This zone is exclusive to the country of Cuba. During the summer months Cuba Daylight Time is followed (CDT).

  1. EASST - Easter Island Summer Time

This time zone only falls into UTC -5:00 when used on Easter Island and Rapa Nui in Chile during the summer months.

  1. ECT - Ecuador Time

This time zone is used throughout the year only in Ecuador with the exception of the Galapagos Islands.

  1. PET - Peru Time

This time zone falls into the same offset and is used in the country of Peru.

  1. R - Romeo Time Zone

This is a military time zone used by aircraft over the sea between the longitudes of 82.5 degrees West and 67.5 degrees West.

The Practice of Daylight Saving Time in the United States

We all know the concept of Daylight Saving Time as a practice in the United States where the clocks are moved forward by one hour during the summer and then back to the originally time in the winter. The result of this time change is more sunlight during the evening hours of the summer. Most of the U.S. States observe DST except for Hawaii and Arizona (with the exception of the indigenous Navajo Nation).

The common mnemonic for moving the clocks is expressed as “spring forward and fall back” which calls to mind the moving forward of an hour in spring and moving back an hour in the fall. These respective times fall within the months of March and November.

The Standard Time Act of 1918 was modified by the Uniform Time Act of 1966 to require a regulation issued by the Department of Transportation before a state can move from one time zone to another. Under this new legislation, the governor or state representative may submit the required inquiry for the entire state or just a part of it.

Moving an area’s time zone is decided based on the convenience of commerce, shipment, television and radio broadcasts, schools, businesses, places of worship, railroads, bus stations, airports, and many other factors in a state or county’s economy. After a public hearing, once comments have been made by the people who will be affected by the change, everything is reviewed. If the Secretary of the DOT approves the change, it is usually made at the next switch to or from DST.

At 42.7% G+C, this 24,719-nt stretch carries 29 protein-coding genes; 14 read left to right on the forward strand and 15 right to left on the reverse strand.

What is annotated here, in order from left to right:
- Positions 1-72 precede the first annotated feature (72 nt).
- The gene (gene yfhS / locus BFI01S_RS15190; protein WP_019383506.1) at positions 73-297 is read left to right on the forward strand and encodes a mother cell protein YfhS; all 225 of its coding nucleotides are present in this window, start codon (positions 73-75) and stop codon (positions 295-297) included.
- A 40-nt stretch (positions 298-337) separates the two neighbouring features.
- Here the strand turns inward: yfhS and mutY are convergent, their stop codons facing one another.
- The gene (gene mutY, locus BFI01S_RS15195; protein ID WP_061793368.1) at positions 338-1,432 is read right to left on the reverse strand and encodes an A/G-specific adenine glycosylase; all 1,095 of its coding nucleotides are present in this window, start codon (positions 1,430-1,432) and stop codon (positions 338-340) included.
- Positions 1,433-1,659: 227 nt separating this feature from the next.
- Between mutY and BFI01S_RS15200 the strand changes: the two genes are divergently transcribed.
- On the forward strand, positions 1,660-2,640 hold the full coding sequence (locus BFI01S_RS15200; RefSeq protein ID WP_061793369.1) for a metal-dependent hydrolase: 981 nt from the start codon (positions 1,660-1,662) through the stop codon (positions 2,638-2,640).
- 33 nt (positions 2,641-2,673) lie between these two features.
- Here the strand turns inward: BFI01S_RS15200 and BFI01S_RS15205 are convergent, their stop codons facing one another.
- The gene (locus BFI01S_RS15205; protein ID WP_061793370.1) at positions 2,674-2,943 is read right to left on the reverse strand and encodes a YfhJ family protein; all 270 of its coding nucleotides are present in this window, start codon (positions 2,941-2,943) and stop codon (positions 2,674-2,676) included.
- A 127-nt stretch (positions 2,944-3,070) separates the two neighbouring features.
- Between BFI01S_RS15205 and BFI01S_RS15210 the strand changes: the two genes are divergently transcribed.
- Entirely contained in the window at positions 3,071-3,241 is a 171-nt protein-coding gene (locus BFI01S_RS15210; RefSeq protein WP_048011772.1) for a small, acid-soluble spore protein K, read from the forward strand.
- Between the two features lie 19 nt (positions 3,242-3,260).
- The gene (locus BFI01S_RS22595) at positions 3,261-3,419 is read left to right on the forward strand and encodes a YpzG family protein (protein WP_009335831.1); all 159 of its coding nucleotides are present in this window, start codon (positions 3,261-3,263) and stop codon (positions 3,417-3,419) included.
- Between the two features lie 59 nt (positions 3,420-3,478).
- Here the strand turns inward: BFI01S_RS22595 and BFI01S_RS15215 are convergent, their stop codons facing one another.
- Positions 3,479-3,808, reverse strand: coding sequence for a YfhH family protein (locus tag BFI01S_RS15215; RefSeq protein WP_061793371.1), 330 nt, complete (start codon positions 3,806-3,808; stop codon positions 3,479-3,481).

Another aspect of the Uniform Time Act dictates that the process of moving an area onto or off of DST in general can only be done through legal action at the state level. This process varies from state-to-state and is obtained from the state’s legislative office. States can be exempt from DST but if they observe the practice, they must abide by federal laws.

Examples of DST Observances in the United States

  1. Alaska

The state of Alaska observes DST and due to the high latitude, it has almost round-the-lock sunlight during summer. Because of this, many people believe that the practice is a nuisance. The mainland’s single time zone is another issue for natives as the civil time and solar time are not at all in alignment. A bill was passed by state senator Ana MacKinnon to end DST, and the next step is for the House to consider the proposal.

  1. Arizona

Arizona observed DST in 1967 in accordance with the Uniform Time Act, but the state took steps to become exempt the following year and DST has not be observed since. The reason for this is due to the state’s energy consumption conversation. Since Phoenix and Tucson are some of the hottest US metropolitan areas, extra sunlight during the summer will skyrocket energy consumption and overall costs.

  1. Indiana

From the years 1970 to 2006, most of Indiana was in the Eastern Time Zone and did not observe DST. In April of 2006 though, eight counties in the west part of the state were shifted into the Central Standard Time zone and it was then that the state started to observe DST and move into the CDT zone during the summer. Currently there are 12 counties observing CDT during the summer and 80 counties observing EDT because of their time zone.

  1. Tennessee

The Republican Representative of Tennessee, Curry Todd has sponsored a bill that would implement a permanent Daylight Saving Time in the state. The problem with an idea like this is that it would require the federal government to amend the Uniform Time Act to allow such a scenario. The act specifies specific times of the year to observe DST, causing the issue with this concept. The only other alternative would be to obtain approval from the DOT to move the state to another time zone.

Final Thoughts

The subject of Daylight Saving Time has been a hot button topic as of late and will only continue to grow as the practice become more and more divisive. There are arguments to be made on both sides of the equation. Some believe the practice is dated, others think it’s a good thing to have implemented.

For as long as it exists, there will be a Central Daylight Time zone to occupy those states during the summer months when they move their clocks forward into another offset of UTC.